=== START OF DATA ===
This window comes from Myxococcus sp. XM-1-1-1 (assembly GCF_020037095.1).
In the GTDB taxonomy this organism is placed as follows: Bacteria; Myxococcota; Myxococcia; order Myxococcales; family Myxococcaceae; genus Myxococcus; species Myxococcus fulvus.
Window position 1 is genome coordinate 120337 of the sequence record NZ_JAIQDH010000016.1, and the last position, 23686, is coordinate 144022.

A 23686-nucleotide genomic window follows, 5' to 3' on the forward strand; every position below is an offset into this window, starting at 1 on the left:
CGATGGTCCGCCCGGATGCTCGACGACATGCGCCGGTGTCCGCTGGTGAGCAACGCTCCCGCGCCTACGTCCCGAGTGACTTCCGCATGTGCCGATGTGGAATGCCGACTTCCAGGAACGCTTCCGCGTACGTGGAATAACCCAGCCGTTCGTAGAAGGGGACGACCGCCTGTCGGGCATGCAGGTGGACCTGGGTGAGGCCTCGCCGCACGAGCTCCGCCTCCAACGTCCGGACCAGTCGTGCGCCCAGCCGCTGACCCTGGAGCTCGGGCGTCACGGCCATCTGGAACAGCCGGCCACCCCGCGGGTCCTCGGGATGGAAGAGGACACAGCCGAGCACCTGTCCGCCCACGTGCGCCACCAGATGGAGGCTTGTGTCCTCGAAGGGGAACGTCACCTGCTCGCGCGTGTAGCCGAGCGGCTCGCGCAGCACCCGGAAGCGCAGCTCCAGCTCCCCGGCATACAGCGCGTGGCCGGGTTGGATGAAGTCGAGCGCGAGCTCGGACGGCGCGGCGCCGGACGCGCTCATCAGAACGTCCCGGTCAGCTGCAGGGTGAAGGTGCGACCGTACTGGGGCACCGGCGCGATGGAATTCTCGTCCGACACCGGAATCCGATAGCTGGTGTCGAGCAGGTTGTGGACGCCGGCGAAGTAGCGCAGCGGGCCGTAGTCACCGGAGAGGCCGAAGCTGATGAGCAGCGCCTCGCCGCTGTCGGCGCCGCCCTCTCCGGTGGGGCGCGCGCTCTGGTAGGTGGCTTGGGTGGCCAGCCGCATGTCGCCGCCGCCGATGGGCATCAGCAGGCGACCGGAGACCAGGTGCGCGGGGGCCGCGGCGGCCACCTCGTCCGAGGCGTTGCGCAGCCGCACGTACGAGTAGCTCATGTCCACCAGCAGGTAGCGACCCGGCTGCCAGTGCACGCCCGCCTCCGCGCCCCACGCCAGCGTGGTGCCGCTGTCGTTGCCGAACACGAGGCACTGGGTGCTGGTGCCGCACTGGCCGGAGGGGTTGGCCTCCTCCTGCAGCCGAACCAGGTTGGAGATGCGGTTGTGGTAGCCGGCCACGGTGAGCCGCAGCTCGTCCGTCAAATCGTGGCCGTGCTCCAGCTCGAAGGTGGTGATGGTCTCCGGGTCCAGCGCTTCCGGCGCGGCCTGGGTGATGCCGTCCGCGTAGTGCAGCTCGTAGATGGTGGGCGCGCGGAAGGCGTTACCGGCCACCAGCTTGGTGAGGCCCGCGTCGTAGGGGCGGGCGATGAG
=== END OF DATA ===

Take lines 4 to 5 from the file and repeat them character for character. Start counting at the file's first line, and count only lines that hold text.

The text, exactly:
A 23686-nucleotide genomic window follows, 5' to 3' on the forward strand; every position below is an offset into this window, starting at 1 on the left:
CGATGGTCCGCCCGGATGCTCGACGACATGCGCCGGTGTCCGCTGGTGAGCAACGCTCCCGCGCCTACGTCCCGAGTGACTTCCGCATGTGCCGATGTGGAATGCCGACTTCCAGGAACGCTTCCGCGTACGTGGAATAACCCAGCCGTTCGTAGAAGGGGACGACCGCCTGTCGGGCATGCAGGTGGACCTGGGTGAGGCCTCGCCGCACGAGCTCCGCCTCCAACGTCCGGACCAGTCGTGCGCCCAGCCGCTGACCCTGGAGCTCGGGCGTCACGGCCATCTGGAACAGCCGGCCACCCCGCGGGTCCTCGGGATGGAAGAGGACACAGCCGAGCACCTGTCCGCCCACGTGCGCCACCAGATGGAGGCTTGTGTCCTCGAAGGGGAACGTCACCTGCTCGCGCGTGTAGCCGAGCGGCTCGCGCAGCACCCGGAAGCGCAGCTCCAGCTCCCCGGCATACAGCGCGTGGCCGGGTTGGATGAAGTCGAGCGCGAGCTCGGACGGCGCGGCGCCGGACGCGCTCATCAGAACGTCCCGGTCAGCTGCAGGGTGAAGGTGCGACCGTACTGGGGCACCGGCGCGATGGAATTCTCGTCCGACACCGGAATCCGATAGCTGGTGTCGAGCAGGTTGTGGACGCCGGCGAAGTAGCGCAGCGGGCCGTAGTCACCGGAGAGGCCGAAGCTGATGAGCAGCGCCTCGCCGCTGTCGGCGCCGCCCTCTCCGGTGGGGCGCGCGCTCTGGTAGGTGGCTTGGGTGGCCAGCCGCATGTCGCCGCCGCCGATGGGCATCAGCAGGCGACCGGAGACCAGGTGCGCGGGGGCCGCGGCGGCCACCTCGTCCGAGGCGTTGCGCAGCCGCACGTACGAGTAGCTCATGTCCACCAGCAGGTAGCGACCCGGCTGCCAGTGCACGCCCGCCTCCGCGCCCCACGCCAGCGTGGTGCCGCTGTCGTTGCCGAACACGAGGCACTGGGTGCTGGTGCCGCACTGGCCGGAGGGGTTGGCCTCCTCCTGCAGCCGAACCAGGTTGGAGATGCGGTTGTGGTAGCCGGCCACGGTGAGCCGCAGCTCGTCCGTCAAATCGTGGCCGTGCTCCAGCTCGAAGGTGGTGATGGTCTCCGGGTCCAGCGCTTCCGGCGCGGCCTGGGTGATGCCGTCCGCGTAGTGCAGCTCGTAGATGGTGGGCGCGCGGAAGGCGTTACCGGCCACCAGCTTGGTGAGGCCCGCGTCGTAGGGGCGGGCGATGAG